A shocker of a USDA crop report is among the mild adjectives being tossed about after the government issued a surprisingly large corn production number for 2018 based on yield and acreage, far higher than the trade had imagined.
Expectations that the slowest planting pace on record would result in a dramatic drop in both planted and harvested acreage and yields for the U.S. corn crop for now have been sunk, though the story for the 2019 U.S. corn crop is far from finished.
We will have more to say about the acreage figures in subsequent posts, but we will start by just focusing on yields.
With a large part of the crop mudded in at a very late date, many producers having to use the lower yielding shorter season varieties, having a crop lacking in nitrogen and other necessary inputs due to inclement weather both last fall and this spring, and flash drought conditions prevalent over much of the Eastern Corn Belt resulting in the lowest national corm ratings as of the end of July since 2012, how is it that the USDA is forecasting yields only 3.9% below last year and the 30-year trend.
Actually, using a simple regression of end of July U.S. crop ratings and the percent that the national yield deviated from the 30-year trend comes up with a figure close to the USDA number of 169.5 bushels per acre.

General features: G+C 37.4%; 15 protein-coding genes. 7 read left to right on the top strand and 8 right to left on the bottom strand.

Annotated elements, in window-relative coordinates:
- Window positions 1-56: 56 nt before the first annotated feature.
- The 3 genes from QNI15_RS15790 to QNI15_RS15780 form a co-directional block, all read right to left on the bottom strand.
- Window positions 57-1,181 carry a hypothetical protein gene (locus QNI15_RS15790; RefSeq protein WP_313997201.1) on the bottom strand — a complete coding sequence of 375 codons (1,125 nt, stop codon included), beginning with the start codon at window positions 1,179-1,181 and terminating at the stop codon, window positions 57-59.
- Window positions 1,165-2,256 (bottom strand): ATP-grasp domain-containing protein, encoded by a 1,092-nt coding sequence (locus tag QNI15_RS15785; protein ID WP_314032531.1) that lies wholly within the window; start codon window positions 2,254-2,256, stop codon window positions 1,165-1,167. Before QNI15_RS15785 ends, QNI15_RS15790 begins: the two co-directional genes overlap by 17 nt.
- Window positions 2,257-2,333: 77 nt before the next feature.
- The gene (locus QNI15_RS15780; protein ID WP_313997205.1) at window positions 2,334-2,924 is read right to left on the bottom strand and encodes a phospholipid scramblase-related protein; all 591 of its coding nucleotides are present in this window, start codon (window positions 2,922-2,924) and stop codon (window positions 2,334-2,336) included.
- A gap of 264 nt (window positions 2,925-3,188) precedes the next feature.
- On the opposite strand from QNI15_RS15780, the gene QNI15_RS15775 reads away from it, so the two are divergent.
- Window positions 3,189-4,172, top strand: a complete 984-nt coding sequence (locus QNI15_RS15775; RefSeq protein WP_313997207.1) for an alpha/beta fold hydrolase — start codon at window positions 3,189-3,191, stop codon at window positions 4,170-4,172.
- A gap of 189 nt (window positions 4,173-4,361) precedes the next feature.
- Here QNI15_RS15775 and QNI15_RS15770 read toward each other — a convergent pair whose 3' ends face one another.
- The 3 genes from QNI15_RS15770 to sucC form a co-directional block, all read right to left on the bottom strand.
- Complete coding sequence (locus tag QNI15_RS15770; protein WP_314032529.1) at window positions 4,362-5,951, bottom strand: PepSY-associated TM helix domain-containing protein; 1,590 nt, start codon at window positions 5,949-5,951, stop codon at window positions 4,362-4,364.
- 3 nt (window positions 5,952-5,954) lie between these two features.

Crop conditions are measured using our usual ratings system where we weight the crop based on the percent in each category and assign that category a factor of 2 for very poor, 4 for poor, 6 for fair, 8 for good, and 10 for excellent and then sum the results.
This year's end of July rating is 705, the lowest since a 512 figure was seen in 2012.
We plug that into the derived trend line formula of % deviation from trend = 0.0011 * end of July crop rating + 0.811 which results in a 2019 calculated yield 3.55% below trend and with 2019 trend at 176 bpa, this does equate to a 2019 yield of 169.7 bpa.
Note that end of July crop conditions explain about 77% of the variability of percent of yield deviation, though it is a long way until the crop is in the bin, especially with much of the crop developing very late.
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